Friday, April 30, 2010
First the story, then the application.
I have told this story many times, I am like like a child demanding of myself, "tell it again, tell it again!". I love this story.
A couple years ago I was in my wife's house in Hungary, looking through a bag full of manuscripts when I realized I didn't have a copy of a little book I'd written right after I quit school. I had 500 copies printed, and sold nearly all of them in Westwood Village. The police chased me away after about a week.
I looked on a couple Internet sites selling used books, and counted 14 copies of the book for sale, beginning at $60 and going up to $250. Why the high price? Who would buy the book that hadn't met me? A comment on the book posted on Amazon explained everything.
A writer of extremely violent and fairly popular crimes novels had chosen as his pen-name what was my real name, and my book had been discovered by readers and book dealers as his unknown, rare first novel. He had died, so was not in a position to refuse the honor. The book was said to be a prized possession in the collection of a well known crime writer.
I had become the ghost writer of my own book.
But the story gets stranger. I had known someone was writing books in my name for years. I had even read a short essay posted on the Internet in which the writer tells how shortly after college he had travelled in Europe buying and selling old watches between other dealers. This I myself had done, along with not more than a dozen other people in all of Europe, all more or less known to me. The sharer of my name, according to an obituary I read, loved to play practical jokes. He had played one on me. Then the world of books played one on him.
By the way, the name of my book was "Haunts".
I like this story so much because two people with their entirely separate lives meet in a public way, both anonymously and personally. It is an expression of public spirit, how private worlds meets and benefit each other in a real but unexplainable way.
Here is the application, some thoughts on why we will never be able to think our way into a perfect society.
The only time we can feel ourselves whole or see another person as a whole is when we love. Love is a ritual in miniature, a return to the happy presence or pleased thought of someone we know and are known by.
When we think about how to make a perfect society, if it is to be a society where people love each other, it will have to be a place where there is a ritual of the whole unlimited thing that is everyone doing things forever. That clearly is impossible. Rituals and returns are practiced in particular times and places.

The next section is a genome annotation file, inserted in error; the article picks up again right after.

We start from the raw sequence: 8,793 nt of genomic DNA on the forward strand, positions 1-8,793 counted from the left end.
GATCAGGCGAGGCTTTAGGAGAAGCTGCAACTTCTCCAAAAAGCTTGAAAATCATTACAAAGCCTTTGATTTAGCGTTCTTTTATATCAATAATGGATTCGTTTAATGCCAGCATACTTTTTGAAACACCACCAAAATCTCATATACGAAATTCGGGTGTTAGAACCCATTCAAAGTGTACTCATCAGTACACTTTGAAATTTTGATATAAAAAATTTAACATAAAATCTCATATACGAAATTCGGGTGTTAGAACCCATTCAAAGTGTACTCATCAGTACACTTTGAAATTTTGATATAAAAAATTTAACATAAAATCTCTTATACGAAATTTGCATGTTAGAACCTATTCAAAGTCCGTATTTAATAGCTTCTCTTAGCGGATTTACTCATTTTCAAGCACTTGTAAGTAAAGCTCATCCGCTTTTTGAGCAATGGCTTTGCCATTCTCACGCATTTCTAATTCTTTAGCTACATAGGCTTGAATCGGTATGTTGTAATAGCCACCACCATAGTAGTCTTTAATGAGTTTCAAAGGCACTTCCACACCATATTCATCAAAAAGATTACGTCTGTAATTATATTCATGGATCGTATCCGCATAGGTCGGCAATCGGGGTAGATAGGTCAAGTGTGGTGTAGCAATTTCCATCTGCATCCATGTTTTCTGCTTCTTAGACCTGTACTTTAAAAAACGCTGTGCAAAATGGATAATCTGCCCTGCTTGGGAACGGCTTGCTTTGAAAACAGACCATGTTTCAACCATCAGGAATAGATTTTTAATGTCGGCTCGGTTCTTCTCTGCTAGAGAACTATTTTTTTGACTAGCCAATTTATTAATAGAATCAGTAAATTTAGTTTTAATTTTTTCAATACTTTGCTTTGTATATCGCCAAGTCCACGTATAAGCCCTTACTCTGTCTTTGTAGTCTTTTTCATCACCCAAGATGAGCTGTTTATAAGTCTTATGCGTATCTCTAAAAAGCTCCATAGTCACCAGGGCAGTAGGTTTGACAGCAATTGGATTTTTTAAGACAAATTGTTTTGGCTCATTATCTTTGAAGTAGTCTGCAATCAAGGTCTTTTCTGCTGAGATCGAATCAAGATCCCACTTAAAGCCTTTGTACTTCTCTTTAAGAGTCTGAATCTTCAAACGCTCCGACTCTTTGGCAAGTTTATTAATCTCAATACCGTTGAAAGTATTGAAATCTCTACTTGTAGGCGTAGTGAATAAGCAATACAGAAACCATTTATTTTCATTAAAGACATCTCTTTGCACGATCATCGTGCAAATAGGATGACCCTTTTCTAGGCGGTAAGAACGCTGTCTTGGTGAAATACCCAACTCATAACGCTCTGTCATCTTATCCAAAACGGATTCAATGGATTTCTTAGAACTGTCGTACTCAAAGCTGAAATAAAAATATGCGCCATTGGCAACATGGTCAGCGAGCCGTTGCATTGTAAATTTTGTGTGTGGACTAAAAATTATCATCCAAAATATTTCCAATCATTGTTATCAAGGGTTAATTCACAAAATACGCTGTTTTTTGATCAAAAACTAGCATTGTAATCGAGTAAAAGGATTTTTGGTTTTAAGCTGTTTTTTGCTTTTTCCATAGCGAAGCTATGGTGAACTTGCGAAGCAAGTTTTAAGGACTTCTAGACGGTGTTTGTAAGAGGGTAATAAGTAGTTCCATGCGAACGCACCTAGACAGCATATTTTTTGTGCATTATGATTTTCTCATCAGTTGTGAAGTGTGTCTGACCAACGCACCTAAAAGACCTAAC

Societies can be organized by philosophers to make the best of roughly divided parts of ourselves, to make the best of our reasoning, willing, pleasures. But no matter how much we get of these partial things we will never feel at home. Democratic government can arrange compromises between groups furthering in balance each of the interests of the different partially satisfying types, but nothing insures the common interest will be acted upon, nothing insures the government won't fail, nothing hinders the state from becoming a place where people lose themselves in their strictly defined social roles, exercise power for its own sake, destroy themselves searching for extremes of pleasure.
We will however be able to live our way into a more perfect society if we allow many different religions or factions to flourish, each of which leaves room for a public religion that is no more than the recognition that each faction has its place: without these separate homes, places to return to, democracy is impossible. Public life is loved as something necessary, and also good, since the communication outside the group, talk in the public spirit brings with it all the partial satisfactions as well: it teaches us to reason, it is a place of striving, and of pleasure too.
We can't say why our own family is as it is, we learned the rules as children. But living among people of so many different traditions we are forced to keep our eyes open. If we are wise, we debate which of all ways are best. When we make friends and get married, we are establishing new traditions, but since we've stayed wide awake this time we can say how they came about. The romance in life is in our stories. And people who live romantic lives, in which traditions are established looking for something good, are the good people without which democracies cannot survive.